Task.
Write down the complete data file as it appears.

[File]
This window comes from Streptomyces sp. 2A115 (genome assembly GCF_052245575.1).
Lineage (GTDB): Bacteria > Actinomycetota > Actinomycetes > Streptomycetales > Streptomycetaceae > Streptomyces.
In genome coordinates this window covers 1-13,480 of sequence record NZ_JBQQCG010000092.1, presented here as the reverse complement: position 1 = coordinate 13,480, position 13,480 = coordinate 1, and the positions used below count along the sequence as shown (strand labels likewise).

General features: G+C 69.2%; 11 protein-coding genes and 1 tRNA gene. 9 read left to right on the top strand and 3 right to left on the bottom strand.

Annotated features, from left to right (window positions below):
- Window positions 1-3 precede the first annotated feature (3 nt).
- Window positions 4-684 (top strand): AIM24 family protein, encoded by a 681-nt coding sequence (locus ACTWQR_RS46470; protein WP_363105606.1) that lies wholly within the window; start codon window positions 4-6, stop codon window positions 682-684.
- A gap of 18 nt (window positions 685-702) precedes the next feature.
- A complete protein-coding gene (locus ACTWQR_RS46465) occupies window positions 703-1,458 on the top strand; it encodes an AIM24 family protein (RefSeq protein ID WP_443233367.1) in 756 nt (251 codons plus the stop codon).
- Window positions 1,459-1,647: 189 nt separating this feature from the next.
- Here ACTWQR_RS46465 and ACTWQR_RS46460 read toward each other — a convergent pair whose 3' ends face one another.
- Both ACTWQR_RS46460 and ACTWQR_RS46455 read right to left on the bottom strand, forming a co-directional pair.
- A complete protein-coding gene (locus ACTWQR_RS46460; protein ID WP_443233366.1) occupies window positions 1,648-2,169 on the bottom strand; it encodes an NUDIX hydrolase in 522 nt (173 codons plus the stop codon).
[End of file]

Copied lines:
This window comes from Streptomyces sp. 2A115 (genome assembly GCF_052245575.1).
Lineage (GTDB): Bacteria > Actinomycetota > Actinomycetes > Streptomycetales > Streptomycetaceae > Streptomyces.
In genome coordinates this window covers 1-13,480 of sequence record NZ_JBQQCG010000092.1, presented here as the reverse complement: position 1 = coordinate 13,480, position 13,480 = coordinate 1, and the positions used below count along the sequence as shown (strand labels likewise).

General features: G+C 69.2%; 11 protein-coding genes and 1 tRNA gene. 9 read left to right on the top strand and 3 right to left on the bottom strand.

Annotated features, from left to right (window positions below):
- Window positions 1-3 precede the first annotated feature (3 nt).
- Window positions 4-684 (top strand): AIM24 family protein, encoded by a 681-nt coding sequence (locus ACTWQR_RS46470; protein WP_363105606.1) that lies wholly within the window; start codon window positions 4-6, stop codon window positions 682-684.
- A gap of 18 nt (window positions 685-702) precedes the next feature.
- A complete protein-coding gene (locus ACTWQR_RS46465) occupies window positions 703-1,458 on the top strand; it encodes an AIM24 family protein (RefSeq protein ID WP_443233367.1) in 756 nt (251 codons plus the stop codon).
- Window positions 1,459-1,647: 189 nt separating this feature from the next.
- Here ACTWQR_RS46465 and ACTWQR_RS46460 read toward each other — a convergent pair whose 3' ends face one another.
- Both ACTWQR_RS46460 and ACTWQR_RS46455 read right to left on the bottom strand, forming a co-directional pair.
- A complete protein-coding gene (locus ACTWQR_RS46460; protein ID WP_443233366.1) occupies window positions 1,648-2,169 on the bottom strand; it encodes an NUDIX hydrolase in 522 nt (173 codons plus the stop codon).